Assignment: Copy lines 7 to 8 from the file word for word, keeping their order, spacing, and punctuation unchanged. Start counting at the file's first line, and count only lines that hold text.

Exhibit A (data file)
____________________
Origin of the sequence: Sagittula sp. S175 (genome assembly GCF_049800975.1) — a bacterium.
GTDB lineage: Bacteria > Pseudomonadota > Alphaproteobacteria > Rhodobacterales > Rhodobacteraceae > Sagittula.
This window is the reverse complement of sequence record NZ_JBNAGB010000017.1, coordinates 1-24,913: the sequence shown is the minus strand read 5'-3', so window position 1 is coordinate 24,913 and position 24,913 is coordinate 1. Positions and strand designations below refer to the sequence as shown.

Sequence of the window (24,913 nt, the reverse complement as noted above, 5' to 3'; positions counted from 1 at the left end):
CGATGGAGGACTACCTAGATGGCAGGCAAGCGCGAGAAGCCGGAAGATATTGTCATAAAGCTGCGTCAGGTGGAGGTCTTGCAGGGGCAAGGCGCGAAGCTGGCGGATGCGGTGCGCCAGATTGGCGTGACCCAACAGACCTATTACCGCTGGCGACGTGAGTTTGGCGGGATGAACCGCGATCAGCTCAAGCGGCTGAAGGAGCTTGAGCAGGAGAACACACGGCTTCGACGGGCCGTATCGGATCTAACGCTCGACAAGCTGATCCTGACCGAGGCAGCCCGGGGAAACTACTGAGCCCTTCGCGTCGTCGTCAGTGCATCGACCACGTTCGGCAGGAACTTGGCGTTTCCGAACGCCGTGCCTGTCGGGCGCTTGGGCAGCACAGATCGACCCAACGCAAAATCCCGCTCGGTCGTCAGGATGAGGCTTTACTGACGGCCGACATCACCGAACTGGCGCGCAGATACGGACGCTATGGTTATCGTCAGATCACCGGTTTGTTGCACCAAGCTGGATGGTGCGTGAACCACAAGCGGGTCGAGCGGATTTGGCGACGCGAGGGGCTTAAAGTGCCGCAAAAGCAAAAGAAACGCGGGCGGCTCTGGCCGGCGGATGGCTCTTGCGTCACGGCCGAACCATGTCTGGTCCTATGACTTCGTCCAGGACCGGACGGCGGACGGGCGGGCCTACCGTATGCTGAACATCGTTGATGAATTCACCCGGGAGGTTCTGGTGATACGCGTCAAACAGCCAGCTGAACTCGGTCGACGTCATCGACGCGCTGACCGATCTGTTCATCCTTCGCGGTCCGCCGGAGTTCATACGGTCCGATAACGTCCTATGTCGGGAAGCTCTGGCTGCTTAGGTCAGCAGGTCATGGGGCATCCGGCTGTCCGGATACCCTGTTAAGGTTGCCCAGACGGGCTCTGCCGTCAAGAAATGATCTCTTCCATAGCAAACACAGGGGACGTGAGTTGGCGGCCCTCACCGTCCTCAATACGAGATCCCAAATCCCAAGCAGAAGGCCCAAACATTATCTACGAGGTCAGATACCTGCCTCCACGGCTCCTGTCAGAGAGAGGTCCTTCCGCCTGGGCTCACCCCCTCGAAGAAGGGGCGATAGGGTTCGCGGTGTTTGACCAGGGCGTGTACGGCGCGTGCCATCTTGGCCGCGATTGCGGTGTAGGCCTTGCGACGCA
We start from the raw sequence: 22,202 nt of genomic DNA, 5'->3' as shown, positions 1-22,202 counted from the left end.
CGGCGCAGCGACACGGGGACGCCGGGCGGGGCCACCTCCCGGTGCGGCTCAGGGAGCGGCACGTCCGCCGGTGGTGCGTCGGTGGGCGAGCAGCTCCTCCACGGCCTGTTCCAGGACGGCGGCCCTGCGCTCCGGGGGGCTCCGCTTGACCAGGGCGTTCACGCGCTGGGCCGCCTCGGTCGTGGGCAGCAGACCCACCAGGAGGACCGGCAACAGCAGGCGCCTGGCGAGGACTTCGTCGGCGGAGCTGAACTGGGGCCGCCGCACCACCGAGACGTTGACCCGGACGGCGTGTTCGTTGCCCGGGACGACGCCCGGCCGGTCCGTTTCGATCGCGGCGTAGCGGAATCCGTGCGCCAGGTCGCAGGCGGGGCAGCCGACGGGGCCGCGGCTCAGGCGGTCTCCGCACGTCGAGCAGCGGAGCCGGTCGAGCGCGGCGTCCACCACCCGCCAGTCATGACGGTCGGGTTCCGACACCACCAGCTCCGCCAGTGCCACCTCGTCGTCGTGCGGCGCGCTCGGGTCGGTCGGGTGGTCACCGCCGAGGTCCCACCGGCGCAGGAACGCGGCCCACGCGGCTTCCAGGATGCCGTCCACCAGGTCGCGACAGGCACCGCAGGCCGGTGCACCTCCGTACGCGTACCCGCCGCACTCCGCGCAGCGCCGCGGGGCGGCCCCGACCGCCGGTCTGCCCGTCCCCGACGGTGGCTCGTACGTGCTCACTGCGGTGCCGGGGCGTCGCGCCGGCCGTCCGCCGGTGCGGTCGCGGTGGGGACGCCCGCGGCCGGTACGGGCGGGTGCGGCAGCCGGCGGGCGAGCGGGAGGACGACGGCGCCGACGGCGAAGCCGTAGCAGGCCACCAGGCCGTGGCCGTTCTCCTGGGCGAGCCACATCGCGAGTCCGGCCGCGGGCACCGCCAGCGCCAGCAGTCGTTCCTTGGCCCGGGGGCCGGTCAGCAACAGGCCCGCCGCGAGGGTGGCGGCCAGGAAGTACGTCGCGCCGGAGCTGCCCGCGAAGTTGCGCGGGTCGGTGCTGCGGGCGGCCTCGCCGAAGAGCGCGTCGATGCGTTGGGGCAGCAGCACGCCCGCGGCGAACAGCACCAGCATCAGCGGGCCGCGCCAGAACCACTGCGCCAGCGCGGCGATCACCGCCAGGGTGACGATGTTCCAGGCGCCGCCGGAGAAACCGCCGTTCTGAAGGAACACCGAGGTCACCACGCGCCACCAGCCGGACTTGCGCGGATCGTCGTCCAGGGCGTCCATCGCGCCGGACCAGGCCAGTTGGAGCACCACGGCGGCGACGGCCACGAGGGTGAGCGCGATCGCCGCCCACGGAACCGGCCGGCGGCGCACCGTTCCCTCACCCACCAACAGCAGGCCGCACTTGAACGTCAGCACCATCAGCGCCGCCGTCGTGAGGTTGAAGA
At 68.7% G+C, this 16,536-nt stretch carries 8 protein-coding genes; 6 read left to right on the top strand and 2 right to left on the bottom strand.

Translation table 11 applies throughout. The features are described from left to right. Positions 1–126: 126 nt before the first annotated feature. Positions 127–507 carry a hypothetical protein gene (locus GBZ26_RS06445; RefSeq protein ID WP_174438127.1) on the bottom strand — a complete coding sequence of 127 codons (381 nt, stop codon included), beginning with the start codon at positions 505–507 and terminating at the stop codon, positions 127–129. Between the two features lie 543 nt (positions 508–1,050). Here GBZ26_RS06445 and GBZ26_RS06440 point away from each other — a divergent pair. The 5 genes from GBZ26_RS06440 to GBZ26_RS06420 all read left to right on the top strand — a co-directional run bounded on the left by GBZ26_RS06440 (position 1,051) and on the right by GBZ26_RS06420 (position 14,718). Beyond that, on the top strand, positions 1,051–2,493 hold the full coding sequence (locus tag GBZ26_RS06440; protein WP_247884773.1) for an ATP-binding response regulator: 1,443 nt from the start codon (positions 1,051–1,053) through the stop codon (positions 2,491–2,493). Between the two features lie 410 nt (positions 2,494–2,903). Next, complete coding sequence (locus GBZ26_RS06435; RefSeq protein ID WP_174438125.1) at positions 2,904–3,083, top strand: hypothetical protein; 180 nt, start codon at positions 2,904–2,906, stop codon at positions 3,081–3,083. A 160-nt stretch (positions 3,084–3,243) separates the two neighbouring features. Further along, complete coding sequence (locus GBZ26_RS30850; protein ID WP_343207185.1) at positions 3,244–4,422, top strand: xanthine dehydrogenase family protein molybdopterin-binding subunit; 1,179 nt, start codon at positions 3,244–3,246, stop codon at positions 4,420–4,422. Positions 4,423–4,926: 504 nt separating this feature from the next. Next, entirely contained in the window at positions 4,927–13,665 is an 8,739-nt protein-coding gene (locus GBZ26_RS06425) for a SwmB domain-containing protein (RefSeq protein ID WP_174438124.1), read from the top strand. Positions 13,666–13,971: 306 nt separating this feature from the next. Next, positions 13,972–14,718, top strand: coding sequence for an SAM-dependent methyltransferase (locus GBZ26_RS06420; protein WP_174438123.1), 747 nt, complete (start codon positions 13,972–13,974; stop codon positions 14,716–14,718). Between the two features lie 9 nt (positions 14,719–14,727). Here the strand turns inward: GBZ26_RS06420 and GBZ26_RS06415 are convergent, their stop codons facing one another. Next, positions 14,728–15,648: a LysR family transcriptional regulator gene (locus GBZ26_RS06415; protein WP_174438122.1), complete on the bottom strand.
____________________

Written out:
CGGCGCAGCGACACGGGGACGCCGGGCGGGGCCACCTCCCGGTGCGGCTCAGGGAGCGGCACGTCCGCCGGTGGTGCGTCGGTGGGCGAGCAGCTCCTCCACGGCCTGTTCCAGGACGGCGGCCCTGCGCTCCGGGGGGCTCCGCTTGACCAGGGCGTTCACGCGCTGGGCCGCCTCGGTCGTGGGCAGCAGACCCACCAGGAGGACCGGCAACAGCAGGCGCCTGGCGAGGACTTCGTCGGCGGAGCTGAACTGGGGCCGCCGCACCACCGAGACGTTGACCCGGACGGCGTGTTCGTTGCCCGGGACGACGCCCGGCCGGTCCGTTTCGATCGCGGCGTAGCGGAATCCGTGCGCCAGGTCGCAGGCGGGGCAGCCGACGGGGCCGCGGCTCAGGCGGTCTCCGCACGTCGAGCAGCGGAGCCGGTCGAGCGCGGCGTCCACCACCCGCCAGTCATGACGGTCGGGTTCCGACACCACCAGCTCCGCCAGTGCCACCTCGTCGTCGTGCGGCGCGCTCGGGTCGGTCGGGTGGTCACCGCCGAGGTCCCACCGGCGCAGGAACGCGGCCCACGCGGCTTCCAGGATGCCGTCCACCAGGTCGCGACAGGCACCGCAGGCCGGTGCACCTCCGTACGCGTACCCGCCGCACTCCGCGCAGCGCCGCGGGGCGGCCCCGACCGCCGGTCTGCCCGTCCCCGACGGTGGCTCGTACGTGCTCACTGCGGTGCCGGGGCGTCGCGCCGGCCGTCCGCCGGTGCGGTCGCGGTGGGGACGCCCGCGGCCGGTACGGGCGGGTGCGGCAGCCGGCGGGCGAGCGGGAGGACGACGGCGCCGACGGCGAAGCCGTAGCAGGCCACCAGGCCGTGGCCGTTCTCCTGGGCGAGCCACATCGCGAGTCCGGCCGCGGGCACCGCCAGCGCCAGCAGTCGTTCCTTGGCCCGGGGGCCGGTCAGCAACAGGCCCGCCGCGAGGGTGGCGGCCAGGAAGTACGTCGCGCCGGAGCTGCCCGCGAAGTTGCGCGGGTCGGTGCTGCGGGCGGCCTCGCCGAAGAGCGCGTCGATGCGTTGGGGCAGCAGCACGCCCGCGGCGAACAGCACCAGCATCAGCGGGCCGCGCCAGAACCACTGCGCCAGCGCGGCGATCACCGCCAGGGTGACGATGTTCCAGGCGCCGCCGGAGAAACCGCCGTTCTGAAGGAACACCGAGGTCACCACGCGCCACCAGCCGGACTTGCGCGGATCGTCGTCCAGGGCGTCCATCGCGCCGGACCAGGCCAGTTGGAGCACCACGGCGGCGACGGCCACGAGGGTGAGCGCGATCGCCGCCCACGGAACCGGCCGGCGGCGCACCGTTCCCTCACCCACCAACAGCAGGCCGCACTTGAACGTCAGCACCATCAGCGCCGCCGTCGTGAGGTTGAAGA
At 68.7% G+C, this 16,536-nt stretch carries 8 protein-coding genes; 6 read left to right on the top strand and 2 right to left on the bottom strand.